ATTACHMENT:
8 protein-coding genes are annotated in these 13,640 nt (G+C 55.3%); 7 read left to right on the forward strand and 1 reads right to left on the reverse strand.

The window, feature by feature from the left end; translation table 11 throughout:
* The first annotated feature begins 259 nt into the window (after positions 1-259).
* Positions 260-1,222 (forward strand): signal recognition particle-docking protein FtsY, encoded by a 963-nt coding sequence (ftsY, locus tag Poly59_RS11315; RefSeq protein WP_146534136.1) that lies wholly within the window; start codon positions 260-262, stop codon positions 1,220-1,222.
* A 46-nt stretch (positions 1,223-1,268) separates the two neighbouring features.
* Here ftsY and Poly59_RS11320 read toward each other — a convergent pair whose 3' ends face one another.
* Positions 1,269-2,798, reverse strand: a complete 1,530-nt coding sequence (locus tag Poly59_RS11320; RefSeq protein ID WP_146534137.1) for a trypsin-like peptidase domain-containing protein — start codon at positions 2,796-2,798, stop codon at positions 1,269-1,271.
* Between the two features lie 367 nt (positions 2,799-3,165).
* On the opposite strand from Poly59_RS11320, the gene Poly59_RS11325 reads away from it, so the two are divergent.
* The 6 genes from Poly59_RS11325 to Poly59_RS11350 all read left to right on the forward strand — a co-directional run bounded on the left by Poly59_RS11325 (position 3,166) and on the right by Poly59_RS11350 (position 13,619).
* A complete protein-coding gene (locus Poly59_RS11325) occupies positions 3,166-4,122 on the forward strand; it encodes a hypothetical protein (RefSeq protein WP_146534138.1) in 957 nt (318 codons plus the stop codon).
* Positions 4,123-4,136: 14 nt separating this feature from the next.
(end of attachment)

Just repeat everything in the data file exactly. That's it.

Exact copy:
8 protein-coding genes are annotated in these 13,640 nt (G+C 55.3%); 7 read left to right on the forward strand and 1 reads right to left on the reverse strand.

The window, feature by feature from the left end; translation table 11 throughout:
* The first annotated feature begins 259 nt into the window (after positions 1-259).
* Positions 260-1,222 (forward strand): signal recognition particle-docking protein FtsY, encoded by a 963-nt coding sequence (ftsY, locus tag Poly59_RS11315; RefSeq protein WP_146534136.1) that lies wholly within the window; start codon positions 260-262, stop codon positions 1,220-1,222.
* A 46-nt stretch (positions 1,223-1,268) separates the two neighbouring features.
* Here ftsY and Poly59_RS11320 read toward each other — a convergent pair whose 3' ends face one another.
* Positions 1,269-2,798, reverse strand: a complete 1,530-nt coding sequence (locus tag Poly59_RS11320; RefSeq protein ID WP_146534137.1) for a trypsin-like peptidase domain-containing protein — start codon at positions 2,796-2,798, stop codon at positions 1,269-1,271.
* Between the two features lie 367 nt (positions 2,799-3,165).
* On the opposite strand from Poly59_RS11320, the gene Poly59_RS11325 reads away from it, so the two are divergent.
* The 6 genes from Poly59_RS11325 to Poly59_RS11350 all read left to right on the forward strand — a co-directional run bounded on the left by Poly59_RS11325 (position 3,166) and on the right by Poly59_RS11350 (position 13,619).
* A complete protein-coding gene (locus Poly59_RS11325) occupies positions 3,166-4,122 on the forward strand; it encodes a hypothetical protein (RefSeq protein WP_146534138.1) in 957 nt (318 codons plus the stop codon).
* Positions 4,123-4,136: 14 nt separating this feature from the next.